As Congress and President Trump debate the future of Obamacare, millions of Californians still don't have health insurance.
However, a new bill making its way through the legislature in Sacramento calls for California to take control from Washington, D.C., and turn the state into the lone health insurance provider for Californians.
Two California lawmakers, including San Diego's Toni Atkins, are now pushing a plan for the state to provide health insurance to its 39 million residents.
A bill called the Healthy California Act would cover all medical care, including dental and vision. It would also eliminate co-payments and deductibles.
Health insurance companies would then only be able to sell supplemental plans.
The bill recently passed the state Senate Health Committee, but many San Diegans appear mixed when it comes to paying the plan's still-unknown price.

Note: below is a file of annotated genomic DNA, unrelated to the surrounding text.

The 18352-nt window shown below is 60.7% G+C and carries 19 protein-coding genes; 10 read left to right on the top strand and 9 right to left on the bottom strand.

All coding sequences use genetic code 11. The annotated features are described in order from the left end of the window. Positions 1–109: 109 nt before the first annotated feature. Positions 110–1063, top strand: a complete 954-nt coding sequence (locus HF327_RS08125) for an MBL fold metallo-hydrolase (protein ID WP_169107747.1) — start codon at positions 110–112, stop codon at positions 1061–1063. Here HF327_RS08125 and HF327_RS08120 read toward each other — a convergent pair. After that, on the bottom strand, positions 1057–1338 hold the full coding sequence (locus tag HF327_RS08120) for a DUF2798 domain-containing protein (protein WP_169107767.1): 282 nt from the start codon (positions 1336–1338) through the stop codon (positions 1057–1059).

"We're going to see a lot of business leave California, we're going to see a lot of [people] living here leave California," said Craig Gussin, spokesman for the San Diego Association of Health Underwriters.
San Diegan Roger Sands, who buys insurance through Covered California, said that's not a concern.
"It's going to balance out. Look at the cost of living in California versus other states, but yet people still come here. You make up for it somewhere along the way," he said.
A spokesman for Atkins said about 3 million Californians still don't have health insurance, which is around 7 percent of the state's population.
One key question is how the state would pay for the insurance program. That answer is expected by the end of this month when the financial report is released.
The bill next goes before the Senate Appropriations Committee on May 26.